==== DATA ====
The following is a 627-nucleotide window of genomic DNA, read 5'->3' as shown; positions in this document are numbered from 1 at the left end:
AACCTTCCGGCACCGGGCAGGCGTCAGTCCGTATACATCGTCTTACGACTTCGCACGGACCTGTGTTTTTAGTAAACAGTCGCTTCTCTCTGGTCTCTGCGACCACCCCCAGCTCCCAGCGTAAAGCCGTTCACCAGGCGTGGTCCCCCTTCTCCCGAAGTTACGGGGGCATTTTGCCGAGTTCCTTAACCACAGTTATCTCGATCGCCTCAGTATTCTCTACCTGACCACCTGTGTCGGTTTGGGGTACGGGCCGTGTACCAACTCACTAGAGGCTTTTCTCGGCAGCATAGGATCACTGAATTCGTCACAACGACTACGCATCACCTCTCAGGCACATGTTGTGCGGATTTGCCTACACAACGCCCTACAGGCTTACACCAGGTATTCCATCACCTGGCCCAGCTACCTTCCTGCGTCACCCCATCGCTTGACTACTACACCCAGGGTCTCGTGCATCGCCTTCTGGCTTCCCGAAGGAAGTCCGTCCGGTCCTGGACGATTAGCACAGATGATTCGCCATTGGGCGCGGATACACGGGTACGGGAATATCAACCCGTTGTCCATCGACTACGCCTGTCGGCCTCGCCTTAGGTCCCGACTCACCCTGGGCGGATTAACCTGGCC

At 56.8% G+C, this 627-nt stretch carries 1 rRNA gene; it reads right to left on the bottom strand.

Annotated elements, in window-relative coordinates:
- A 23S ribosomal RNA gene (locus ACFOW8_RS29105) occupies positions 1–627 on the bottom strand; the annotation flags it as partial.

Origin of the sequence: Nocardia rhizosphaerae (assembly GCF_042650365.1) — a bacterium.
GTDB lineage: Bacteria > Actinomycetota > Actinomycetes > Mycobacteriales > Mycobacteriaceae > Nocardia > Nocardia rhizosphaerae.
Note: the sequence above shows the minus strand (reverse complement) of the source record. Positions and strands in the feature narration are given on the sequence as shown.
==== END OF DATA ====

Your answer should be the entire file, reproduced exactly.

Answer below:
The following is a 627-nucleotide window of genomic DNA, read 5'->3' as shown; positions in this document are numbered from 1 at the left end:
AACCTTCCGGCACCGGGCAGGCGTCAGTCCGTATACATCGTCTTACGACTTCGCACGGACCTGTGTTTTTAGTAAACAGTCGCTTCTCTCTGGTCTCTGCGACCACCCCCAGCTCCCAGCGTAAAGCCGTTCACCAGGCGTGGTCCCCCTTCTCCCGAAGTTACGGGGGCATTTTGCCGAGTTCCTTAACCACAGTTATCTCGATCGCCTCAGTATTCTCTACCTGACCACCTGTGTCGGTTTGGGGTACGGGCCGTGTACCAACTCACTAGAGGCTTTTCTCGGCAGCATAGGATCACTGAATTCGTCACAACGACTACGCATCACCTCTCAGGCACATGTTGTGCGGATTTGCCTACACAACGCCCTACAGGCTTACACCAGGTATTCCATCACCTGGCCCAGCTACCTTCCTGCGTCACCCCATCGCTTGACTACTACACCCAGGGTCTCGTGCATCGCCTTCTGGCTTCCCGAAGGAAGTCCGTCCGGTCCTGGACGATTAGCACAGATGATTCGCCATTGGGCGCGGATACACGGGTACGGGAATATCAACCCGTTGTCCATCGACTACGCCTGTCGGCCTCGCCTTAGGTCCCGACTCACCCTGGGCGGATTAACCTGGCC

At 56.8% G+C, this 627-nt stretch carries 1 rRNA gene; it reads right to left on the bottom strand.

Annotated elements, in window-relative coordinates:
- A 23S ribosomal RNA gene (locus ACFOW8_RS29105) occupies positions 1–627 on the bottom strand; the annotation flags it as partial.

Origin of the sequence: Nocardia rhizosphaerae (assembly GCF_042650365.1) — a bacterium.
GTDB lineage: Bacteria > Actinomycetota > Actinomycetes > Mycobacteriales > Mycobacteriaceae > Nocardia > Nocardia rhizosphaerae.
Note: the sequence above shows the minus strand (reverse complement) of the source record. Positions and strands in the feature narration are given on the sequence as shown.